Major review of highways maintenance in Suffolk launched


A major review of the way highways in Suffolk are maintained has been launched.

Councillor Mary Evans, Suffolk County Council’s cabinet member for highways, transport and rural affairs, today announced the review into how Suffolk’s limited highways budget can be used to best effect when maintaining the county’s roads, pavements, bridges, grass verges, and other highways assets.

Areas to be reviewed include:

  • Existing policy which determines how resources are deployed, known as the Suffolk Highway Maintenance Operational Plan (HMOP)
  • How utility companies coordinate roadworks and are held to account for their actions
  • How residents, councillors and businesses are informed about road repairs and how they can access information
  • The approach to, and importance of, innovation within Suffolk Highways
  • Financial control and contract management
  • How the location of potholes on the road is considered alongside the width and depth, recognising the impact they can have on cyclists and motorcyclists
  • How town and parish councils can work closer with Suffolk Highways to make the best use of their local knowledge, skills, money and time.

Launching the review, Councillor Evans said:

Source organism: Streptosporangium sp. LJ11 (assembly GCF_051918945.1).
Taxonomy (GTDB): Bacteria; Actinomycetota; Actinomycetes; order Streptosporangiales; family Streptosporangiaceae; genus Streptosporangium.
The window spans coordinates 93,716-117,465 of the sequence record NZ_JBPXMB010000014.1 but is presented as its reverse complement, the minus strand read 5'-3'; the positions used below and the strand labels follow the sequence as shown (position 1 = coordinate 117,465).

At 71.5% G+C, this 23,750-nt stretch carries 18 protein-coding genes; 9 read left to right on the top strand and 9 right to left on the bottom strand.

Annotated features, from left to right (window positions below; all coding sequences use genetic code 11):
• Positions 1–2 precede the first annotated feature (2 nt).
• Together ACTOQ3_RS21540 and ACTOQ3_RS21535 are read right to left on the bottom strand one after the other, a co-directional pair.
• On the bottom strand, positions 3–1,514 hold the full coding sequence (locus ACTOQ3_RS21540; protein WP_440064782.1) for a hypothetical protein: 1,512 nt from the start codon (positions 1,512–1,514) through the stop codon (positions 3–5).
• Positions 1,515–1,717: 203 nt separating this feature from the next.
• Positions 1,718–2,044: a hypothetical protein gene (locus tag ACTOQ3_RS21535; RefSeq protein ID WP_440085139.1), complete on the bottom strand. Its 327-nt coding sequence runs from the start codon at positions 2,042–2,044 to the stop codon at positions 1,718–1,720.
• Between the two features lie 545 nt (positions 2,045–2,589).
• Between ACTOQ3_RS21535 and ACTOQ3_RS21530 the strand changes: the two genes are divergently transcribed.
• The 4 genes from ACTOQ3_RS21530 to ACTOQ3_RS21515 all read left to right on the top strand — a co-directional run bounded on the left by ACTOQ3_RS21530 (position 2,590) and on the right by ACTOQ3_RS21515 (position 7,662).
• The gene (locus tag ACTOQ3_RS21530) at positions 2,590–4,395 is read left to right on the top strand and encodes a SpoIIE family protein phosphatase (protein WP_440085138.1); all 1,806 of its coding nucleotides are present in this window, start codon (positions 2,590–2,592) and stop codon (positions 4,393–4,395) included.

“No matter who you are or what you do, if you live, visit or work in Suffolk you will at some point need to use our roads. It’s one of the truly universal services the county council provides.

“It will therefore come as no surprise that highways is one of the hottest topics in Suffolk.

“For that very reason, it’s essential that we make sure they are maintained to the best standard possible. I know there is not enough money to do everything we want to do as quickly as we wish. But that means we must challenge ourselves even harder to find new and innovative ways of working and sources of funding.”

Suffolk Highways has repaired over 12,000 potholes in over 6,500 locations since January, which is double the number repaired in the same period last year. It is on track to surface dress 1,000 miles of road by 2021 using £21 million of additional money agreed earlier this year.

Councillor Evans, who previously chaired the county council's Scrutiny Committee, added:

“It’s the right time for a fundamental review of the way we work. There is a lot of good practice that goes unnoticed or unrecognised. But I believe - and so does the public - that there are improvements that can and must be made.

“That’s why a review is needed. What’s working well will be continued, and what’s not will be improved or, if needs be, ripped up and started again.”

The views of local businesses, town, parish, district and borough councils and the public will be taken into account as part of the review. With immediate effect, a new Highways Improvement and Innovations Board has been established to oversee the areas that will make up the review.